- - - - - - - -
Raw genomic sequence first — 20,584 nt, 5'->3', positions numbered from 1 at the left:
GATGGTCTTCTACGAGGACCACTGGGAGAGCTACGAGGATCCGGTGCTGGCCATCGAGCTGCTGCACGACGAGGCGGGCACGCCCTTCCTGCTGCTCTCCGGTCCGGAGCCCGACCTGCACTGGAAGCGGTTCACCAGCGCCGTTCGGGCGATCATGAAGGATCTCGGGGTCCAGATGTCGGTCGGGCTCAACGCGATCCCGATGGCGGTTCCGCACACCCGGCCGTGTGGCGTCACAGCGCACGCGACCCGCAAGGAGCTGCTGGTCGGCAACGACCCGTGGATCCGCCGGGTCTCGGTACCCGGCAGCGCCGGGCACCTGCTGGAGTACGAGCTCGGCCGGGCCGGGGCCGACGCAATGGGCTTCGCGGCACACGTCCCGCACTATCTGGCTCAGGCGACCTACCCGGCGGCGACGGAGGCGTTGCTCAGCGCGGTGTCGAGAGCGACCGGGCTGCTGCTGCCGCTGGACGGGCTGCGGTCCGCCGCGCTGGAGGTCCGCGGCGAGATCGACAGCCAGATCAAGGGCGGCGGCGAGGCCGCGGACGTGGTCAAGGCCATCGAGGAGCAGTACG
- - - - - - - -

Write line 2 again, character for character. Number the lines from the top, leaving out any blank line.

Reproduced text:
GATGGTCTTCTACGAGGACCACTGGGAGAGCTACGAGGATCCGGTGCTGGCCATCGAGCTGCTGCACGACGAGGCGGGCACGCCCTTCCTGCTGCTCTCCGGTCCGGAGCCCGACCTGCACTGGAAGCGGTTCACCAGCGCCGTTCGGGCGATCATGAAGGATCTCGGGGTCCAGATGTCGGTCGGGCTCAACGCGATCCCGATGGCGGTTCCGCACACCCGGCCGTGTGGCGTCACAGCGCACGCGACCCGCAAGGAGCTGCTGGTCGGCAACGACCCGTGGATCCGCCGGGTCTCGGTACCCGGCAGCGCCGGGCACCTGCTGGAGTACGAGCTCGGCCGGGCCGGGGCCGACGCAATGGGCTTCGCGGCACACGTCCCGCACTATCTGGCTCAGGCGACCTACCCGGCGGCGACGGAGGCGTTGCTCAGCGCGGTGTCGAGAGCGACCGGGCTGCTGCTGCCGCTGGACGGGCTGCGGTCCGCCGCGCTGGAGGTCCGCGGCGAGATCGACAGCCAGATCAAGGGCGGCGGCGAGGCCGCGGACGTGGTCAAGGCCATCGAGGAGCAGTACG